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Executives

Gerald Scott – President and Founder, The Wall Street Analyst Forum

Steven Hamner – EVP and CFO

Medical Properties Trust, Inc. (MPW) Wall Street Analyst Forum's 20th Annual Institutional Investor Conference Transcript March 25, 2009 10:30 AM ET

Gerald Scott

Good morning, ladies and gentlemen. Good morning and our ongoing attempt to adhere to the cover schedule for the benefit of the physical attendees and also for the benefit of the webcast attendees. It wasn't that many years ago that in a conference in New York City, we would have – I remember we would always kind of eyeball and see how many we had from Fox and from Fidelity or mass financial services. We used to see an average of two to three from Fidelity and those same people that used to come down in the 6:30 shuttle US Air from Boston and be on the 4:30 shuttle back to Boston. They would get to their office and work for another two hours. Now we are cherry-picking the webcast meetings instead. Although it is interesting to note that even though there is a registration process for the attendees of webcast meetings, it is the policy, as some of you may know, for a lot of the institutional investors do not use their FMR, they are filling as a researcher, whatever your URL is, but to use a Google or a Yahoo e-mail address so that the companies never really know who is attending their webcast. They try to maintain that sort of independence from people knowing who is actually attending the webcast.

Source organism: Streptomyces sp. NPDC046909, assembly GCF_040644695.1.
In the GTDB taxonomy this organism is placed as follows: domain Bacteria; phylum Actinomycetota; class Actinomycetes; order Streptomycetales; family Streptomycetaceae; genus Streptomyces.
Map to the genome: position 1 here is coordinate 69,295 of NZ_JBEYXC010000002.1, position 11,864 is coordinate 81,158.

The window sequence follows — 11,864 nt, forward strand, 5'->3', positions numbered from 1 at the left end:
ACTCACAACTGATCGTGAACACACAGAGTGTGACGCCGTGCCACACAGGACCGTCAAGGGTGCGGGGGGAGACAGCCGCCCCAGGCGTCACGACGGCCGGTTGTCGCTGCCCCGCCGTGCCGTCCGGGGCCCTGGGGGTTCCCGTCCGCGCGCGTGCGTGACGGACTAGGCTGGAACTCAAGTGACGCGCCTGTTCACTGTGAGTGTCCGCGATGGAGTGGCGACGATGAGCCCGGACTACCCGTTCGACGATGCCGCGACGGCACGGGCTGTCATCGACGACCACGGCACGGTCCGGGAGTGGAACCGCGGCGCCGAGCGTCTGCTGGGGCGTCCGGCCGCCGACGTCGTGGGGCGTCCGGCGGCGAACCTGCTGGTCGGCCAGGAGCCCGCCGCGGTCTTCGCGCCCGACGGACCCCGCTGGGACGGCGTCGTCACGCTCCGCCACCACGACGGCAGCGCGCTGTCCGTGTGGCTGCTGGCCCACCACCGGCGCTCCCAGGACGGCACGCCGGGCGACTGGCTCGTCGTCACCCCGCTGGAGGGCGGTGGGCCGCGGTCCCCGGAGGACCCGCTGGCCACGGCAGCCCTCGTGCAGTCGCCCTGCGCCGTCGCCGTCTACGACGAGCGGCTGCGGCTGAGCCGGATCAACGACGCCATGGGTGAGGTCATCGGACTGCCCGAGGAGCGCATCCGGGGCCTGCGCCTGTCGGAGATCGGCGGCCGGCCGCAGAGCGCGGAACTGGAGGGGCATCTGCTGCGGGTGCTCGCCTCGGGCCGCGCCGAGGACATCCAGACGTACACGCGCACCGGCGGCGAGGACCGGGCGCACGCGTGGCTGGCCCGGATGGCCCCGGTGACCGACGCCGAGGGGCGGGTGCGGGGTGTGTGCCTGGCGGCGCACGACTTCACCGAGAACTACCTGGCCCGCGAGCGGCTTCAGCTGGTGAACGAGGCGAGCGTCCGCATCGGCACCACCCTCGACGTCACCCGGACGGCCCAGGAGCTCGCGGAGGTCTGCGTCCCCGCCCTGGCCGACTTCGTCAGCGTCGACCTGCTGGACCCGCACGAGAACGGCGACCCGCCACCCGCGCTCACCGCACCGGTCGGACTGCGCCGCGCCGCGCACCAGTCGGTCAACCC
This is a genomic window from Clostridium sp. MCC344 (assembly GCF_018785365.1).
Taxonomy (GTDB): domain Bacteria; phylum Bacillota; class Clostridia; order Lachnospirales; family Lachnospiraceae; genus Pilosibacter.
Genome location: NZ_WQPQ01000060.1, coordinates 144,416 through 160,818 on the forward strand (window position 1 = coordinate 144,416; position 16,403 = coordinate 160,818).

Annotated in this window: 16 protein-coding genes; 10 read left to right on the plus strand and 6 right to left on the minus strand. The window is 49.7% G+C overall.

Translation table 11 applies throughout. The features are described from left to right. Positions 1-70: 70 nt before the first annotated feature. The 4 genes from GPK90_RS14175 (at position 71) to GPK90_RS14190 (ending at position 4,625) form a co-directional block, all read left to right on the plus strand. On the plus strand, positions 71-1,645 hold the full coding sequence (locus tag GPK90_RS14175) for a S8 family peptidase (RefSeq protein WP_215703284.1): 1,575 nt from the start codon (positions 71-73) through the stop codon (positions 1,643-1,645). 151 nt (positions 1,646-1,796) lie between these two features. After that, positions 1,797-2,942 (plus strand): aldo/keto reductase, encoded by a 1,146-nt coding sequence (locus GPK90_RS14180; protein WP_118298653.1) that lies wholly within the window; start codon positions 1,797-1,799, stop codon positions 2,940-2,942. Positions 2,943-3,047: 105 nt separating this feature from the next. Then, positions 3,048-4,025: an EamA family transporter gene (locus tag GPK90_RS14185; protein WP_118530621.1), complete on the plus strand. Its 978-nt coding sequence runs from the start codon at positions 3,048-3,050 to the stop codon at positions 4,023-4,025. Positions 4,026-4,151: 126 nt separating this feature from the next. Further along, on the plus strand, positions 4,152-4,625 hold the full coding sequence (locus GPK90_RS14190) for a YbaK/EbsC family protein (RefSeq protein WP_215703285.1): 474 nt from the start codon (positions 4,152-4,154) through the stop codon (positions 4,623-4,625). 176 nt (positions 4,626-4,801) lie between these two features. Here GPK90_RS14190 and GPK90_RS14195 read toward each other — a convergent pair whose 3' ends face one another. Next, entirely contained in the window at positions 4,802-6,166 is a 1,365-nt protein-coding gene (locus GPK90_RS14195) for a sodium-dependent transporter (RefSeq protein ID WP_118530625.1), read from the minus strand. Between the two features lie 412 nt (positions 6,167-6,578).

So in any case, for the benefit of the Fidelity attendees who are using their Google e-mails, I'll introduce the next company in the program, Medical Properties Trust. Medical Properties Trust bridges the gap between the growing demand for high-quality healthcare and the ability to deliver it cost-effectively, specializing in acute care, community in REIT and rehabilitation hospitals. This healthcare real estate investment trust provides operators access to capital for facility improvements, technology upgrades, staff additions, and new construction crew, long-term net leases or real estate assets by reinvesting non-earning assets into operations. MPT clients are able to participate in the growth of the largest sector of the US economy.